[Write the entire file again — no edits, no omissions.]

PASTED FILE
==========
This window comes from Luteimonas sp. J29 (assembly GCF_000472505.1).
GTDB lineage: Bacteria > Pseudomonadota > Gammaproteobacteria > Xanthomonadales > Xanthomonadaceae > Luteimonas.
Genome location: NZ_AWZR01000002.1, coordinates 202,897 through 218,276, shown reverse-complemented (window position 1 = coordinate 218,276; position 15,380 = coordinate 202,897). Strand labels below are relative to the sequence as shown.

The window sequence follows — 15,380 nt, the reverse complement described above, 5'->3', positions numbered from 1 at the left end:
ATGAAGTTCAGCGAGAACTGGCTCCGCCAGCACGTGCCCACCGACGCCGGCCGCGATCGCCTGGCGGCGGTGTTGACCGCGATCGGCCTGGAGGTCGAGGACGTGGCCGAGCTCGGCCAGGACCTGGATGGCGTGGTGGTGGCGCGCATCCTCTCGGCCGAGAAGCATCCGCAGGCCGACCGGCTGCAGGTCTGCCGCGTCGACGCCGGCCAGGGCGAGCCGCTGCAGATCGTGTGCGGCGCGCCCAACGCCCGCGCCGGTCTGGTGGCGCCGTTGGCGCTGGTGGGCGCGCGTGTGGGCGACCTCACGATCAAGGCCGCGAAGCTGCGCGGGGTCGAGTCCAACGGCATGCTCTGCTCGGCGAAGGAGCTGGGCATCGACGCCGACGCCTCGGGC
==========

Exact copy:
This window comes from Luteimonas sp. J29 (assembly GCF_000472505.1).
GTDB lineage: Bacteria > Pseudomonadota > Gammaproteobacteria > Xanthomonadales > Xanthomonadaceae > Luteimonas.
Genome location: NZ_AWZR01000002.1, coordinates 202,897 through 218,276, shown reverse-complemented (window position 1 = coordinate 218,276; position 15,380 = coordinate 202,897). Strand labels below are relative to the sequence as shown.

The window sequence follows — 15,380 nt, the reverse complement described above, 5'->3', positions numbered from 1 at the left end:
ATGAAGTTCAGCGAGAACTGGCTCCGCCAGCACGTGCCCACCGACGCCGGCCGCGATCGCCTGGCGGCGGTGTTGACCGCGATCGGCCTGGAGGTCGAGGACGTGGCCGAGCTCGGCCAGGACCTGGATGGCGTGGTGGTGGCGCGCATCCTCTCGGCCGAGAAGCATCCGCAGGCCGACCGGCTGCAGGTCTGCCGCGTCGACGCCGGCCAGGGCGAGCCGCTGCAGATCGTGTGCGGCGCGCCCAACGCCCGCGCCGGTCTGGTGGCGCCGTTGGCGCTGGTGGGCGCGCGTGTGGGCGACCTCACGATCAAGGCCGCGAAGCTGCGCGGGGTCGAGTCCAACGGCATGCTCTGCTCGGCGAAGGAGCTGGGCATCGACGCCGACGCCTCGGGC